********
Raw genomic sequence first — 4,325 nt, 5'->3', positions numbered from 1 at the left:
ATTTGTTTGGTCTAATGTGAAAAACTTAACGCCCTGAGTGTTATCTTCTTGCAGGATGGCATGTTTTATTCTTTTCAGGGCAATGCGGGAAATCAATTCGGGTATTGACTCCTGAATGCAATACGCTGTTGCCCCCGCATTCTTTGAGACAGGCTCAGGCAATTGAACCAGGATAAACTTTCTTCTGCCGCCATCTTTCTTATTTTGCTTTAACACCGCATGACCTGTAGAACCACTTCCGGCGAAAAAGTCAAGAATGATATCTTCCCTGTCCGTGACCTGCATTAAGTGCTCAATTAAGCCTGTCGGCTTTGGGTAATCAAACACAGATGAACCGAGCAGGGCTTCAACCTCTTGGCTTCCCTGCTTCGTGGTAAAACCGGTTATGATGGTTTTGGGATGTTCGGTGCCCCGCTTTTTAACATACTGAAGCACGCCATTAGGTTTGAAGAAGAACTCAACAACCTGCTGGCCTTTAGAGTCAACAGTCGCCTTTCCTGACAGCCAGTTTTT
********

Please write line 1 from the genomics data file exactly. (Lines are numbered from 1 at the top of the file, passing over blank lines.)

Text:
Raw genomic sequence first — 4,325 nt, 5'->3', positions numbered from 1 at the left: